But instead, we have a circular outcome: South Carolina beat Georgia, who beat Florida, who beat South Carolina, who beat Georgia, etc.

If the SEC considered this a three-way tie, it would be resolved by looking at the BCS, where Georgia is ranked ahead, but it’s close. I would also note that Florida is ahead in the computers. The only reason Georgia is ahead is because it’s been longer since they’ve lost a game, but I think that’s an improper consideration. When head-to-head is used, no one cares when the game was (example, Georgia/Tennessee 2007).

I think one should look at who these inter-divisional these opponents were and how they fared in the West. LSU is currently 3-1, and Texas A&M is currently 5-1 against other teams in the SEC West. (I don’t think a team in the West should be looked down upon for losing to multiple teams in the tiebreaker; if LSU had lost to Florida and South Carolina, this shouldn’t be used to Georgia’s benefit). Georgia has played Ole Miss and Auburn, who have won a combined 2 conference games (both against the West, and one of which was when they played one another).

I do think you eliminate South Carolina at one point, but I don’t know if it’s merely for the loss to another SEC team or if any non-divisional losses should be considered: for instance, when Tennessee had an out-of-conference loss in 2007. Another way could be if you dropped the team with the worst inter-divisional schedule and started over. In this case, you’d drop Georgia and Florida would prevail over South Carolina by virtue of being 2-0 instead of 1-1. Or if South Carolina had beaten LSU, you could then go to head-to-head.

Although I can see how it’s the accepted norm in a two-way tie, I don’t like head-to-head anyway. Why should Georgia be rewarded tor losing to a worse team? It’s especially wrong in this situation. Florida has better wins and a better loss with the same record, but they’re shut out of the SEC title game. I haven’t even mentioned that the argument for Florida being the better team becomes even stronger if they can get past Florida St., a much better team than Georgia has played out of conference and, except for Florida, better than any team Georgia has beaten.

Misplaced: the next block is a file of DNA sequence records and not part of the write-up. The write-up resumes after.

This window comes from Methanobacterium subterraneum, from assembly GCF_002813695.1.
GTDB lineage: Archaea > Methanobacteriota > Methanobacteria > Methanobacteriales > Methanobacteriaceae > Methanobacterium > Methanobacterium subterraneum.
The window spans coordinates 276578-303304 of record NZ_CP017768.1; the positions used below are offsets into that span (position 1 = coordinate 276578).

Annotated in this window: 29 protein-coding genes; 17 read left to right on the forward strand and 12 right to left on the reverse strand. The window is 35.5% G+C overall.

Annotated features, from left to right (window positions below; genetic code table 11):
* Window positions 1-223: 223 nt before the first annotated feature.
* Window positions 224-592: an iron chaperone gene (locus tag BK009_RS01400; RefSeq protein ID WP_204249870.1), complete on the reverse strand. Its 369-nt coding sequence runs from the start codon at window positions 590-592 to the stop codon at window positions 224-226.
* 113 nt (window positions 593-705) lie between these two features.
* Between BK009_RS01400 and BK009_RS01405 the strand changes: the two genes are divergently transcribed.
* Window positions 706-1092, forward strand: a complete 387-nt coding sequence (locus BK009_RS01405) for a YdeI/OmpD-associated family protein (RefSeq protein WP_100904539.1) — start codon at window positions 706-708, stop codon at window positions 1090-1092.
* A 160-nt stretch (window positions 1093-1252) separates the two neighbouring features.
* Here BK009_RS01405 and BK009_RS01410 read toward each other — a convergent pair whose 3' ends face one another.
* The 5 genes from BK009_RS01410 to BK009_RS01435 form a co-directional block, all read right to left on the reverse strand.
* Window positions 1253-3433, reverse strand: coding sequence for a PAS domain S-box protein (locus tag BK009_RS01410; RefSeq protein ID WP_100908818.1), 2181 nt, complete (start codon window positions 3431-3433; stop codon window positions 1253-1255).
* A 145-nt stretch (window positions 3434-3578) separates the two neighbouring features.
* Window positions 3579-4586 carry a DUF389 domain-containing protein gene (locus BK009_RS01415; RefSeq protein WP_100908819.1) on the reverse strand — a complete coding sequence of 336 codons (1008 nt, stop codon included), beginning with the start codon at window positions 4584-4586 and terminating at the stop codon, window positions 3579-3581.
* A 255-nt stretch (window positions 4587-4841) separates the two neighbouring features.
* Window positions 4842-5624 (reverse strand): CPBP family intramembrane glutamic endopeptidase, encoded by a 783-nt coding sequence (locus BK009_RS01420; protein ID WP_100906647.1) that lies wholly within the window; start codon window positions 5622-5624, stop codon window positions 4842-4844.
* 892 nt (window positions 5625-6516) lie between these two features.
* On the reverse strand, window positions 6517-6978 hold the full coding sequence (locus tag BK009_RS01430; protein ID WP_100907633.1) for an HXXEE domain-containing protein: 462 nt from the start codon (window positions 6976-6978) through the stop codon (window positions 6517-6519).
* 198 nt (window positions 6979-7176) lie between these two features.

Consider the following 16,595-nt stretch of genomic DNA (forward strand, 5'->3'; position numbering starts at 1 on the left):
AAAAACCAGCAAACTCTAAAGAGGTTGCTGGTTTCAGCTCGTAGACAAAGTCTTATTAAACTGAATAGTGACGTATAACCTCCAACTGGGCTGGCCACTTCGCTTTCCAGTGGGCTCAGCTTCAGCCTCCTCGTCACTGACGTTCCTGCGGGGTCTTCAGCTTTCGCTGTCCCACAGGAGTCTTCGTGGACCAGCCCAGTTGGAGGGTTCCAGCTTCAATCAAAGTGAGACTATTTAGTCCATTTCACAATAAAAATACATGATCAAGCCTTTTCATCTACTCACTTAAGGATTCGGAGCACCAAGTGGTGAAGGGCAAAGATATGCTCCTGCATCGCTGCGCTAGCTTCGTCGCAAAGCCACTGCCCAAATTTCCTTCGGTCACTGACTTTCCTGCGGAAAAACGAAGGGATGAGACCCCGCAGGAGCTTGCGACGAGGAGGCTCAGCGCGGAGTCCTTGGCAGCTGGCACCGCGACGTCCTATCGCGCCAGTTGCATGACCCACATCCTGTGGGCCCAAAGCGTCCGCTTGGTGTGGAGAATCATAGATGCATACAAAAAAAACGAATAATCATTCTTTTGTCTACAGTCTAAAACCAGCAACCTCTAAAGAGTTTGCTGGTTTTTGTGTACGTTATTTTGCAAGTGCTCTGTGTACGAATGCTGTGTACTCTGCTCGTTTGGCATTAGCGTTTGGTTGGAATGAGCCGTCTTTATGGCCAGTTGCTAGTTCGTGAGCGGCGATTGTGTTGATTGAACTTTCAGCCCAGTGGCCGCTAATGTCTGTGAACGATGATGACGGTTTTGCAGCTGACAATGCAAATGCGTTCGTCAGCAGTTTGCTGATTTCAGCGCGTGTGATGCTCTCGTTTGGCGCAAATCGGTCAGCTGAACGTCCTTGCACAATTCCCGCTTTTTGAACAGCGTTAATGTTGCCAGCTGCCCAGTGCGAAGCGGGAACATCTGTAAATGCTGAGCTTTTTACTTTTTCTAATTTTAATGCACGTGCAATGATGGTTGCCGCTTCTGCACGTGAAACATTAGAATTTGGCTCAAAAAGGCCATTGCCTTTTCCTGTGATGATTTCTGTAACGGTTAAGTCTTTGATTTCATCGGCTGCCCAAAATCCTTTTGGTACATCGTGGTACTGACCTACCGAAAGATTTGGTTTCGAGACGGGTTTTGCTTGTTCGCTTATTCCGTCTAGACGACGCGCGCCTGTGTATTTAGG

I also note that if you only look at divisional games, LSU, Texas A&M, and Alabama are also all tied. Certainly Alabama should prevail here, so whatever scenario one comes up with, that’s something to keep in mind, you wouldn’t want a 1-loss team falling behind two two-loss teams. But I do think that when it’s this close of a call between two teams like Georgia and Florida, especially if a third team has the same divisional record, there should be a way to look beyond head-to-head.

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  2. […] of those two lose, it’s still not guaranteed. Voters could pick Florida instead. I mentioned the Gators’ qualifications already. Florida St. is #5 in the AP poll, so that may be more impressive than even a combination […]